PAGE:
I remember my siblings and me as children running around the house, rubbing our stocking feet on the carpet and then giving each other shocks. You could actually see the sparks! We really didn’t know what was going on, and we didn’t care, all we knew is that this was an awesome game to play. Now that I’m an adult and energy consultant (and no I don’t play this game anymore) I go into many homes during the winter months and notice that the joints on much of the woodwork have pulled apart by at least 1/16th to 1/8” inch. And yes, I occasionally get that little shock when I shake the homeowner’s hand.
These two examples indicate that the relative humidity (RH) levels are too low in the home. This is also bad for your health. Extended low RH levels can lead to nose bleeds, dry and sore throats, and cracked and dry skin.
On the other hand, I’ve gone into homes and felt like I’m in Jamaica, but without the beautiful palm trees and white sand. Instead, what I saw was white paint that turned green with mold and mildew. The worst case I ever remember of high RH in a home was on a day that was about 58°F outside. In spite of how warm it was, when I walked in, my glasses fogged up!
Having too much RH in the home can be equally as bad. It can lead to deterioration of construction materials such as paint, drywall, and lumber. It can also lead to health problems and poor indoor air quality. Controlling relative humidity is very important in helping to minimize the presence of dust mites and mold, both of which are significant sources for allergies and asthma.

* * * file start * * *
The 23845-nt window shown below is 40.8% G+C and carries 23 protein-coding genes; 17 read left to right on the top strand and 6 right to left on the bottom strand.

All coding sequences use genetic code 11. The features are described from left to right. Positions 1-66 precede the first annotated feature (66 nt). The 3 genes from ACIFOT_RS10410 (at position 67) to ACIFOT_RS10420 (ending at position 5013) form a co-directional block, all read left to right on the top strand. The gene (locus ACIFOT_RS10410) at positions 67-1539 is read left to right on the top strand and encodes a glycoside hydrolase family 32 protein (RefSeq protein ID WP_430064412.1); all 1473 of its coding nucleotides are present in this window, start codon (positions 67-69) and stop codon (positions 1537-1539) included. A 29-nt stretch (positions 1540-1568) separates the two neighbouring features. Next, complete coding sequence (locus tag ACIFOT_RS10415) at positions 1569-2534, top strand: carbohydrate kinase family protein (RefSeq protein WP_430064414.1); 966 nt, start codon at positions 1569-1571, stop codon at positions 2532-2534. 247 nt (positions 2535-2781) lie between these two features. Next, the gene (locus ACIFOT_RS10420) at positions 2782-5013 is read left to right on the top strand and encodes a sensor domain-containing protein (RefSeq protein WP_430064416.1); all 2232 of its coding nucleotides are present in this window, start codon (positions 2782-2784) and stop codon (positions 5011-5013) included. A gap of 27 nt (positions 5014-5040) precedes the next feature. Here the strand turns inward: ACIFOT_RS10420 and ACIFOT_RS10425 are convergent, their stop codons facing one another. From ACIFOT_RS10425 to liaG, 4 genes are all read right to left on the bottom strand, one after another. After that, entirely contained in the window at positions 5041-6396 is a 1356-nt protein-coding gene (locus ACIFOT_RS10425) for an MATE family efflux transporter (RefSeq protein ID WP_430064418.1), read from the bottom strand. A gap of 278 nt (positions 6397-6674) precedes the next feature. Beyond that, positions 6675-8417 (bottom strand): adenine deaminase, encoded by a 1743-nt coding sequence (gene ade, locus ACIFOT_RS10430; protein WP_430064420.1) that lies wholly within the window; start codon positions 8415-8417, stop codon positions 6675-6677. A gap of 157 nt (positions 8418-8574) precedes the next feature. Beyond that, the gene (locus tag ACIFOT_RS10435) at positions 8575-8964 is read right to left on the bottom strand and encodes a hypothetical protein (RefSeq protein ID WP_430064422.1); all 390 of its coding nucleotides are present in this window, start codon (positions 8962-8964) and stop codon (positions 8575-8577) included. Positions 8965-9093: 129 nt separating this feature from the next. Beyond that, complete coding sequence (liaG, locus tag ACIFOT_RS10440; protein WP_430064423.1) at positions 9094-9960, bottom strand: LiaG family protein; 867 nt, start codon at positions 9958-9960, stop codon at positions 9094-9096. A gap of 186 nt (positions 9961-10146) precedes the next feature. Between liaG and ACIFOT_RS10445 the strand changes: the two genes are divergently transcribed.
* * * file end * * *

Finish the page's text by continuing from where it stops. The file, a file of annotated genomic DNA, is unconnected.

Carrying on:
So what’s the perfect relative humidity level? It depends on the outside temperature. The ideal RH is about 40-50%, which helps promote good health and comfort. In colder climates, RH may have to be below 40% to help prevent condensation on windows. Generally, 30-40% is the industry standard for colder climates during the winter months. Keep in mind, whether you’re in a cold or warm climate, keeping the RH below 50% helps to prevent the growth of mold and mildew, and dust mite infestations.
With new homes and additions being built so air-tight, it’s now more important than ever to keep an eye on the RH levels within your home. Along with fresh and clean air, proper humidity levels will provide you with healthy air to breath.
To help maintain a healthy RH level, I recommend that every home be equipped with a hygrometer. Such a device measures temperature and relative humidity levels. There are many on the market. Portable and easy to install units are readily available. You can check them out at your local “big-box” stores, such as Home Depot and Lowe’s.
Things you can do to maintain proper relative humidity levels in your home:
- Make sure the intakes to your bath exhaust fans are clean of lint and dust.
- Bath exhaust fan ducts should be vented directly to the outside, not just to the attic.
- Run bath exhaust fans for at least 30 minutes after a bath or shower.
- Change cooking exhaust fans from the recirculation type to direct vent. Use them the entire time you’re cooking.
- Check your lint trap weekly on your clothes dryer and clean as needed.
- Make sure your clothes dryer vents directly to the outside.
- If you have a humidifier on your furnace, keep adjusting it during the heating season until the desired RH level is reached.
- Make sure all of your attic vents are open to the outside and clean of debris.
- Keep gutters and downspouts clean. Use extensions on the downspouts to direct water away from the house.
- Your finish grade around the house should slope so water flows away from it. I recommend a fall of 6” for the first 10’ away from the house.
- For crawlspaces, place 6-mil Visqueen over the floor. Lap the seams 6” and go up the sides of the walls 6”. Tape all seams.
- If you have one, run your air conditioner during warm, muggy weather.
- During the heating season, use a humidifier if you fall below the recommended RH levels.